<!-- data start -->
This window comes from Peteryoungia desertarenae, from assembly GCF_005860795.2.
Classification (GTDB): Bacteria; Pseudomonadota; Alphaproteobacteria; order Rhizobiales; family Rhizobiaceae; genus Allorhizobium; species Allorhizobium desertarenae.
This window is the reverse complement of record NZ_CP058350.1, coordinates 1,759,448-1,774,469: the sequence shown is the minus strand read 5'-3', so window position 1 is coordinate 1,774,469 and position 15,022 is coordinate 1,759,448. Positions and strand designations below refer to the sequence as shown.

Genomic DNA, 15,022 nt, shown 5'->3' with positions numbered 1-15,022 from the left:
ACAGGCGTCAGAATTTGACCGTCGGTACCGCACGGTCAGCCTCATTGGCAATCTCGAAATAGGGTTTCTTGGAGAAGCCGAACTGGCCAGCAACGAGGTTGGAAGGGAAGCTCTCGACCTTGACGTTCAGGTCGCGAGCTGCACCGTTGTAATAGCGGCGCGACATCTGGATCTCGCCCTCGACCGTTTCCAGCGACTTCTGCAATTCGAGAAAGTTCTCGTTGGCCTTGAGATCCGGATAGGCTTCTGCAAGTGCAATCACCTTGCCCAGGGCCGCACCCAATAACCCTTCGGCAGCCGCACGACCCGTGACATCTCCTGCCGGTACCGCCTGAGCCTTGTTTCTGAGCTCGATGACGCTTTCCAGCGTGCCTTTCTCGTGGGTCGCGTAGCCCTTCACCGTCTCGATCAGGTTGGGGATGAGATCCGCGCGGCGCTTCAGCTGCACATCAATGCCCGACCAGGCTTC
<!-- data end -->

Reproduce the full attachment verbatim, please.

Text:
This window comes from Peteryoungia desertarenae, from assembly GCF_005860795.2.
Classification (GTDB): Bacteria; Pseudomonadota; Alphaproteobacteria; order Rhizobiales; family Rhizobiaceae; genus Allorhizobium; species Allorhizobium desertarenae.
This window is the reverse complement of record NZ_CP058350.1, coordinates 1,759,448-1,774,469: the sequence shown is the minus strand read 5'-3', so window position 1 is coordinate 1,774,469 and position 15,022 is coordinate 1,759,448. Positions and strand designations below refer to the sequence as shown.

Genomic DNA, 15,022 nt, shown 5'->3' with positions numbered 1-15,022 from the left:
ACAGGCGTCAGAATTTGACCGTCGGTACCGCACGGTCAGCCTCATTGGCAATCTCGAAATAGGGTTTCTTGGAGAAGCCGAACTGGCCAGCAACGAGGTTGGAAGGGAAGCTCTCGACCTTGACGTTCAGGTCGCGAGCTGCACCGTTGTAATAGCGGCGCGACATCTGGATCTCGCCCTCGACCGTTTCCAGCGACTTCTGCAATTCGAGAAAGTTCTCGTTGGCCTTGAGATCCGGATAGGCTTCTGCAAGTGCAATCACCTTGCCCAGGGCCGCACCCAATAACCCTTCGGCAGCCGCACGACCCGTGACATCTCCTGCCGGTACCGCCTGAGCCTTGTTTCTGAGCTCGATGACGCTTTCCAGCGTGCCTTTCTCGTGGGTCGCGTAGCCCTTCACCGTCTCGATCAGGTTGGGGATGAGATCCGCGCGGCGCTTCAGCTGCACATCAATGCCCGACCAGGCTTC